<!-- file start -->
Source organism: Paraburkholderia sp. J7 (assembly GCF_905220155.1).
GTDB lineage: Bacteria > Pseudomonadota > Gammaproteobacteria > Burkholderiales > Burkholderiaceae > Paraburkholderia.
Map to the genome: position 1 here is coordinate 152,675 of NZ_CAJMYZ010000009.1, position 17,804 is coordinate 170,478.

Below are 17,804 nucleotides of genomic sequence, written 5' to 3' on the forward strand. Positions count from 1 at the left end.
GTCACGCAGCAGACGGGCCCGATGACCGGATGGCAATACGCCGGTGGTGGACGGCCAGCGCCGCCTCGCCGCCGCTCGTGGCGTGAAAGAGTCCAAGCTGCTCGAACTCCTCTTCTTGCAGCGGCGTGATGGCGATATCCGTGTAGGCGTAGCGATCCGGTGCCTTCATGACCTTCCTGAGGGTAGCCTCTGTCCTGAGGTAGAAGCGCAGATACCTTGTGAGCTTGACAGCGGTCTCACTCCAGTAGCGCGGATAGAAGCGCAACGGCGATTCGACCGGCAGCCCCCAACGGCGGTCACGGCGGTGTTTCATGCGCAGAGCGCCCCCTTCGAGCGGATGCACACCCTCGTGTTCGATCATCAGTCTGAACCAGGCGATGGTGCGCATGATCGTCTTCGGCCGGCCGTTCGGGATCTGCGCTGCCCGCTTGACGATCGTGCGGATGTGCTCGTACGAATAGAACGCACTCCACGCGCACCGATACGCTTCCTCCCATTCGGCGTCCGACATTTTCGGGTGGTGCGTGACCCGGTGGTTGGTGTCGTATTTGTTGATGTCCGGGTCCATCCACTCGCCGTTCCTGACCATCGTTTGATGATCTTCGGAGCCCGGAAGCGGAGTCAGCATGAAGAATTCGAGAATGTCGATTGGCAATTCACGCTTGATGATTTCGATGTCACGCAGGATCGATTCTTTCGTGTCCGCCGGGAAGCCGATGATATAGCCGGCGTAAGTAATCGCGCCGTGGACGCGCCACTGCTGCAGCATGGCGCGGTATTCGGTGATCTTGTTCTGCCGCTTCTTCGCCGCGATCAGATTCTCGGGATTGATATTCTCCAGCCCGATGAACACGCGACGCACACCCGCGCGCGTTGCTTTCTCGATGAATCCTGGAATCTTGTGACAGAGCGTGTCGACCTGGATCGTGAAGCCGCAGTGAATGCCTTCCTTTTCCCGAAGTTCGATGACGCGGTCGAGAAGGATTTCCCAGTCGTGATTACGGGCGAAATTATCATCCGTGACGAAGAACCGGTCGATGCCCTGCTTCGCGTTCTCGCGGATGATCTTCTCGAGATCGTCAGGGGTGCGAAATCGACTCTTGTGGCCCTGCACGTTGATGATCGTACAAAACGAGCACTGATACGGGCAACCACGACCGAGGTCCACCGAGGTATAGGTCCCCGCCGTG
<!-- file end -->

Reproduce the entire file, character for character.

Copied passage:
Source organism: Paraburkholderia sp. J7 (assembly GCF_905220155.1).
GTDB lineage: Bacteria > Pseudomonadota > Gammaproteobacteria > Burkholderiales > Burkholderiaceae > Paraburkholderia.
Map to the genome: position 1 here is coordinate 152,675 of NZ_CAJMYZ010000009.1, position 17,804 is coordinate 170,478.

Below are 17,804 nucleotides of genomic sequence, written 5' to 3' on the forward strand. Positions count from 1 at the left end.
GTCACGCAGCAGACGGGCCCGATGACCGGATGGCAATACGCCGGTGGTGGACGGCCAGCGCCGCCTCGCCGCCGCTCGTGGCGTGAAAGAGTCCAAGCTGCTCGAACTCCTCTTCTTGCAGCGGCGTGATGGCGATATCCGTGTAGGCGTAGCGATCCGGTGCCTTCATGACCTTCCTGAGGGTAGCCTCTGTCCTGAGGTAGAAGCGCAGATACCTTGTGAGCTTGACAGCGGTCTCACTCCAGTAGCGCGGATAGAAGCGCAACGGCGATTCGACCGGCAGCCCCCAACGGCGGTCACGGCGGTGTTTCATGCGCAGAGCGCCCCCTTCGAGCGGATGCACACCCTCGTGTTCGATCATCAGTCTGAACCAGGCGATGGTGCGCATGATCGTCTTCGGCCGGCCGTTCGGGATCTGCGCTGCCCGCTTGACGATCGTGCGGATGTGCTCGTACGAATAGAACGCACTCCACGCGCACCGATACGCTTCCTCCCATTCGGCGTCCGACATTTTCGGGTGGTGCGTGACCCGGTGGTTGGTGTCGTATTTGTTGATGTCCGGGTCCATCCACTCGCCGTTCCTGACCATCGTTTGATGATCTTCGGAGCCCGGAAGCGGAGTCAGCATGAAGAATTCGAGAATGTCGATTGGCAATTCACGCTTGATGATTTCGATGTCACGCAGGATCGATTCTTTCGTGTCCGCCGGGAAGCCGATGATATAGCCGGCGTAAGTAATCGCGCCGTGGACGCGCCACTGCTGCAGCATGGCGCGGTATTCGGTGATCTTGTTCTGCCGCTTCTTCGCCGCGATCAGATTCTCGGGATTGATATTCTCCAGCCCGATGAACACGCGACGCACACCCGCGCGCGTTGCTTTCTCGATGAATCCTGGAATCTTGTGACAGAGCGTGTCGACCTGGATCGTGAAGCCGCAGTGAATGCCTTCCTTTTCCCGAAGTTCGATGACGCGGTCGAGAAGGATTTCCCAGTCGTGATTACGGGCGAAATTATCATCCGTGACGAAGAACCGGTCGATGCCCTGCTTCGCGTTCTCGCGGATGATCTTCTCGAGATCGTCAGGGGTGCGAAATCGACTCTTGTGGCCCTGCACGTTGATGATCGTACAAAACGAGCACTGATACGGGCAACCACGACCGAGGTCCACCGAGGTATAGGTCCCCGCCGTG